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Re: I'm a teen signed up for the online test, but I have one thing holding me ba

Post by red_chucks »

I recommend the Teen Tourney.

If you play as an adult and don't win, you get $1,000 or $2,000. From that, you pay your expenses. Also, you get horsed out after the show. At J!, everybody is very nice to the contestants, but at the end of the show two smart people lose and two more need to be brought in.

In the Teen Tourney, six kids get $5,000 and six get $10,000 as consolation prizes. Plus you get three roundtrip airfares to LA, four nights at an expensive hotel, three passes to Universal theme park, and enough money to cover car rental and decent food. Even better, you are J! royalty for two days--after the taping, for example, contestants and families go to the stage for as long as they care to hang around. Maggie adopts the kids for two days.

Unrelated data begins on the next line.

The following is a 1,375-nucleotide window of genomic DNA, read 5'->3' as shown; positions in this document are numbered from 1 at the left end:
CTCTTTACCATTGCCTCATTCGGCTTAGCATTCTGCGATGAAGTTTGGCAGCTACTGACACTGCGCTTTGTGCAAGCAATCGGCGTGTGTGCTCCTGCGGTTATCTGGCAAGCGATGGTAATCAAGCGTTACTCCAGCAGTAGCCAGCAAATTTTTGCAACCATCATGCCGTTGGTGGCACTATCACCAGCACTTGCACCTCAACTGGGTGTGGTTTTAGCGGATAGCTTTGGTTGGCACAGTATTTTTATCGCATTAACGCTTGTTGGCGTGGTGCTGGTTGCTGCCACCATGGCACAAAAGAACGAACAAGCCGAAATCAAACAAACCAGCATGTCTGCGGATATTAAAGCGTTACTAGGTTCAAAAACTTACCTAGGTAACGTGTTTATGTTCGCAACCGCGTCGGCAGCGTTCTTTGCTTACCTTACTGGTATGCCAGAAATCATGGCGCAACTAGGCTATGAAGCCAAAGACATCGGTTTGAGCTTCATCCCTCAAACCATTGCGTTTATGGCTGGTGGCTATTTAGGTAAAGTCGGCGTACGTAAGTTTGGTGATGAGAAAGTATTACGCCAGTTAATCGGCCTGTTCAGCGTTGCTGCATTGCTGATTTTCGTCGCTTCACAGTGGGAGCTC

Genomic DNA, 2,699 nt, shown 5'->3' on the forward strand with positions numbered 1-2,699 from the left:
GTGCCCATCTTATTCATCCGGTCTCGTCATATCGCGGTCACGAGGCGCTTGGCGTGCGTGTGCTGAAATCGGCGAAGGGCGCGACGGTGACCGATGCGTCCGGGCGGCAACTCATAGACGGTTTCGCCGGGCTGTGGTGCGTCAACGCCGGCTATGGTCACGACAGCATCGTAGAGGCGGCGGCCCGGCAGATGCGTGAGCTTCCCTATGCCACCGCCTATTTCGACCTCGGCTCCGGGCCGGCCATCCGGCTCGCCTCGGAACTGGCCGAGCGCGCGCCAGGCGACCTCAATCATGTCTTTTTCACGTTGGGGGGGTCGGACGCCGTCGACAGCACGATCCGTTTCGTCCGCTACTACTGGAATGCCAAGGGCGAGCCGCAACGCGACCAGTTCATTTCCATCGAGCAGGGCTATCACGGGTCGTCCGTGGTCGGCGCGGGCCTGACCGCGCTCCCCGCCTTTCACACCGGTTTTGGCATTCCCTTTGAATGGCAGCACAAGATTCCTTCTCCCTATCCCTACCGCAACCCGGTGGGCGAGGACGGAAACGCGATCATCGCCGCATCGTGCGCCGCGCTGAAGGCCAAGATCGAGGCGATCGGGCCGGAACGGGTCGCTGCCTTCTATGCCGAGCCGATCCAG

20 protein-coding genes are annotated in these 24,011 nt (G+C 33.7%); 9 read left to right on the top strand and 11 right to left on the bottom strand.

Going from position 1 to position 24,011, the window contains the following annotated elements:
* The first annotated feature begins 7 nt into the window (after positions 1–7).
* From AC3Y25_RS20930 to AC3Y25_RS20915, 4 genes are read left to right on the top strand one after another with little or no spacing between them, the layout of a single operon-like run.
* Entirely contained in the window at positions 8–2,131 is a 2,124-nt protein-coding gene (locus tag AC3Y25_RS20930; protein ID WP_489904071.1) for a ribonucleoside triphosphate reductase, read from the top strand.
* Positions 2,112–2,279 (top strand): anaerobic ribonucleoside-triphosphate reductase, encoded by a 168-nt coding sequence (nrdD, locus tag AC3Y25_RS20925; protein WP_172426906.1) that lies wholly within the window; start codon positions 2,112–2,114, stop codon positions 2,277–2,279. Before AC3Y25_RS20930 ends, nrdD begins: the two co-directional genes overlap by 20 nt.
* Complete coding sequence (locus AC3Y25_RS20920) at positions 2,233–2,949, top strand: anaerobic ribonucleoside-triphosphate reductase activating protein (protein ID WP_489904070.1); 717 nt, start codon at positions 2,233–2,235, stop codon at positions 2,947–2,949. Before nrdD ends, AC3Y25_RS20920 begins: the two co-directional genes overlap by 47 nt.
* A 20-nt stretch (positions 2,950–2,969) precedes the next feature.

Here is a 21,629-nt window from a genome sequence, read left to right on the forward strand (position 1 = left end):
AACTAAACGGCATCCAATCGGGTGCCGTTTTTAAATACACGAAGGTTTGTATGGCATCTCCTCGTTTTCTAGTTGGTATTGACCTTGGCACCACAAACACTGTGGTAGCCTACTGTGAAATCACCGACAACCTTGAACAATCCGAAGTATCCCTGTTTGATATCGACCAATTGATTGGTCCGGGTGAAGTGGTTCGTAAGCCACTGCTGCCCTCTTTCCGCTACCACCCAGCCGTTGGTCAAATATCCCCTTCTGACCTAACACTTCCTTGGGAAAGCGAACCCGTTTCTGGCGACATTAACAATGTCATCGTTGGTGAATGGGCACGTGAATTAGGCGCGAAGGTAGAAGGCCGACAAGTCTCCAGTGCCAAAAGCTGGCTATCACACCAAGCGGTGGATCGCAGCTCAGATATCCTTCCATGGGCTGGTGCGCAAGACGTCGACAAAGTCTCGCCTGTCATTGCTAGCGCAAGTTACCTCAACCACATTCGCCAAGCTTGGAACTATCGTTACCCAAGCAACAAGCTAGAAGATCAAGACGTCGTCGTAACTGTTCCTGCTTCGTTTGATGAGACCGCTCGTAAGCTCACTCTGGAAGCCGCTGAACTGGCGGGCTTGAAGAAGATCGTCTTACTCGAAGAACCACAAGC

In a tourney, there is no returning champ in your first game. That is much easier than starting against some tiger of a returning champ, even if you are a tiger yourself. You can also qualify if you come in second or third in your first game. That is huge. You can have so-so buzzer skills the first day and still get the chance to improve. You can win the tourney with buzzer skills that would mean losing your first game as an adult.

If you think you wouldn't be happy being teen champ because you want to be a ToC winner, then don't play in the Teen Tourney. If you are willing to be less than a ToC champ and are looking for the most out of your J! experience, I say the odds favor the Teen Tourney. Best wishes whatever route you may go.

red_chucks

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Re: I'm a teen signed up for the online test, but I have one thing holding me ba

Post by jaxjags »

Thanks for all this, I never knew that you get all that out of being in a tournament, haha.

But this also brings me to my next question about just general wagering strategy during a tourney...